Data centers are mission-critical environments where vital electronic components must stay cool. But, at some point, whether it’s caused by a loss of power, mechanical failure, or planned maintenance, the main cooling system is likely to malfunction.
In these instances, portable cooling units serve as admirable solutions to restore cooling.
“When it comes to electronic equipment, such as computers and servers, heat is the enemy,” said Garth Tagge, national sales manager, Spot Coolers. “They cannot operate reliably or continuously in an environment that is not temperature-controlled.”
To beat the heat, portable a/c units can offer reliable, around-the-clock operation to maintain a conditioned environment and prevent downtime in small- and medium-sized data centers, Tagge explained.
There are a variety of reasons contractors and data center managers turn to portable cooling. Tagge pointed out that portable units are just that — portable, which makes them simple and quick to deploy. Other features that make portable units popular with data centers are their low equipment cost and relatively small footprint, he added.
According to David Keller, sales manager, MovinCool/Denso, portable units are generally used for primary or supplemental cooling in equipment closets and for emergency backup in server rooms.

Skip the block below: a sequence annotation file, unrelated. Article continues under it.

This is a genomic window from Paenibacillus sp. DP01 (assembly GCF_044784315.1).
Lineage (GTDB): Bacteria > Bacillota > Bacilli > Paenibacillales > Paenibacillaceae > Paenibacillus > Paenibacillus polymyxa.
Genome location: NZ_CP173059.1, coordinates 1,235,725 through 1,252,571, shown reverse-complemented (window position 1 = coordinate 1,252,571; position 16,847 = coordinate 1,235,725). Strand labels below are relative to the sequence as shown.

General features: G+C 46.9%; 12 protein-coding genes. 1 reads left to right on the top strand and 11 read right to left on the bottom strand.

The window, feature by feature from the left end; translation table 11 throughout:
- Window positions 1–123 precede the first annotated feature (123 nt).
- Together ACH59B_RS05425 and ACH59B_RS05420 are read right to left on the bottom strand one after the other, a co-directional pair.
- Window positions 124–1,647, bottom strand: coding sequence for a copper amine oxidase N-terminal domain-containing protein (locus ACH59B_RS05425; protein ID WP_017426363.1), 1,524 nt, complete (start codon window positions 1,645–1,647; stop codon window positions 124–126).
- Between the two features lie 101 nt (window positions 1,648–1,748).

“Portable air conditioners help data center managers prevent reduced equipment life and hardware damage while improving reliability and network speed,” Keller said.
Portables also come in handy when temperatures spike or maintenance is needed.
“Our portable units augment the current HVAC equipment during periods of time when the existing system can’t maintain adequate cooling temps, especially when there is a heatwave or permanently installed units are being worked on,” said Greg Peery, national sales manager, United CoolAir Corp.
Plus, Peery noted, “renting portable units is much cheaper than installing a permanent system to solve a temporary cooling issue.”
However, ensuring the temporary problem is solved requires the right mindset. Contractors and data center managers need to be informed of how portable cooling units function and know how to apply them properly.
For instance, Tagge said customers frequently expect a 5-ton rental unit to provide the same performance as a 5-ton rooftop unit that has just failed.
“Rentals are meant to be a band-aid, an interim solution for primary a/c unit failure or shutdown,” he said. “While the cooling capacity of a 5-ton portable is identical to a 5-ton permanently installed system, a 5-ton portable cannot be quickly installed to distribute that capacity evenly throughout the space like a permanent system. As such, temperature levels within the space may not be even or brought down to pre-failure levels throughout the space.”
Instead of expecting similar performance, Tagge said that customers renting portable units should be looking for “the fastest and easiest means to gain some level of relief until permanent cooling is restored.”
Greg Crumpton, vice president of mission-critical environments for ServiceLogic in Charlotte, North Carolina, also discussed the need to understand how to apply portable units.
“Portables work great when you understand the ramifications of how to apply them,” he said. To illustrate the importance of this, Crumpton described a common scenario that can occur when a portable unit’s hot air is not properly discharged.